Why do Angelenos love grunion runs?

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Grunion spawning on a beach. Photo credit: Dennis Grice.

On full and new moons, during their spring and summer mating season, thousands of grunion ride the high tide up onto the beach to spawn. It's called a grunion run, and KCRW’s Steve Chiotakis went to Cabrillo Beach to try to catch the spectacle along with Lila Higgins, senior manager of community science at the Natural History Museum of Los Angeles County.

What’s a grunion?

It sounds like a monster from the deep, but grunion are actually little silvery fish.

“They are between 5 and 7 inches long,” said Higgins. “They have a beautiful silvery blue side, so they really flash in the moonlight which makes them easy to see.”

Why do they come up to the beach?

To spawn!

“The females lay their eggs and the males let out their milt, which is the male reproductive fluids, and that will fertilize the eggs external to the body of the female fish as she has basically got her entire body below the sand level,” said Higgins. “Those eggs will be fertilized and they will be safe under the sand until the next high tide happens.”

California Grunion are one of the only fish species in the world that come completely out of the water to lay their eggs.

“Lots of fish lay their eggs in the open ocean, [but] imagine all of the predators that are out there wanting to eat you,” said Higgins. “A lot. So grunion have evolved to, instead of laying their eggs in open water, come up onto the sand and protect the eggs. Yes, there are still some predators like birds who will eat the eggs in the sand, but compared to out in the ocean, maybe less predators for them to deal with, and that's why we think that they've evolved this way.”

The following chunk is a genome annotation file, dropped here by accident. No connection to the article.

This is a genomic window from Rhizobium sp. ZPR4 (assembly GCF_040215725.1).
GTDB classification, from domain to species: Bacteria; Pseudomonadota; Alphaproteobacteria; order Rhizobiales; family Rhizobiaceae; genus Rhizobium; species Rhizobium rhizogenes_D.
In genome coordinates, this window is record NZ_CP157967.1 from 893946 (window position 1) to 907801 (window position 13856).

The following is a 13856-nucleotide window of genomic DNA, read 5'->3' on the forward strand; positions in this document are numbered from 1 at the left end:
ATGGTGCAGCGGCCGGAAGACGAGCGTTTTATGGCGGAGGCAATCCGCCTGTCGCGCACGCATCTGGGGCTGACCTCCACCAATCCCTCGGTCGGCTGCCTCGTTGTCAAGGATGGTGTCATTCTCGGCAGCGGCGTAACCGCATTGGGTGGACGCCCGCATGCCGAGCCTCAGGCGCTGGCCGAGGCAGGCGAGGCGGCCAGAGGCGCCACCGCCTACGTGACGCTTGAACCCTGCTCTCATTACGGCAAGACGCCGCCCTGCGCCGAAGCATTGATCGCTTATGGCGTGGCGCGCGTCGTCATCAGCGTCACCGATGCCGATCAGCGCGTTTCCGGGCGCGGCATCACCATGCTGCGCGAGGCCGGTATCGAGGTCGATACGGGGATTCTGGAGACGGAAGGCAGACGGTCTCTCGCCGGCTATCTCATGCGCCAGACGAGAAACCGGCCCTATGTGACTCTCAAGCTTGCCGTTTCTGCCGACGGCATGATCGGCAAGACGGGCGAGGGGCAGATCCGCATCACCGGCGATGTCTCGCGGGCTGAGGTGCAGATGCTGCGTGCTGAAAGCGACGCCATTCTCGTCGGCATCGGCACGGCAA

Grunion spawning on a beach. Photo credit:
Heather/Flickr

Sometimes the grunion don’t show up. Why?

First, grunion “scouts” come up on the beach to let the rest of the grunion know that it's safe.

Scientists aren't 100 percent sure what the signals are for safe or not,” said Higgins. “There's still some research to be done there. But the scouts would, if they found it safe, go back to the colony and communicate it's safe to come up on the beach.”

Sometimes, there’s no grunion to be found.

“Nature is unpredictable, but that's also the beauty of it.”

Why do people love grunion runs?

“I love nature spectacles,” said Higgins. “I've been to see millions of bats come out of a bat cave at night in Texas. But how many nature spectacles do we get to see here in Los Angeles?”

“This reminds me of my childhood because my parents used to take me here when I was a teenager and it was so much fun,” said Catherine Caporale, who was on Cabrillo Beach with her daughter. “It's a wonderful interlude on the beach and it's fantastic to see nature alive, in vivo.”

When’s the next grunion run?

Grunion season lasts through August. They spawn at night on full and new moons. The next opportunity to see them is August 1st, after sundown. Here’s a schedule.

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Credits

Guest:
Lila Higgins - Natural History Museum of Los Angeles County

Host:
Steve Chiotakis

Producers:
Christian Bordal, Kathryn Barnes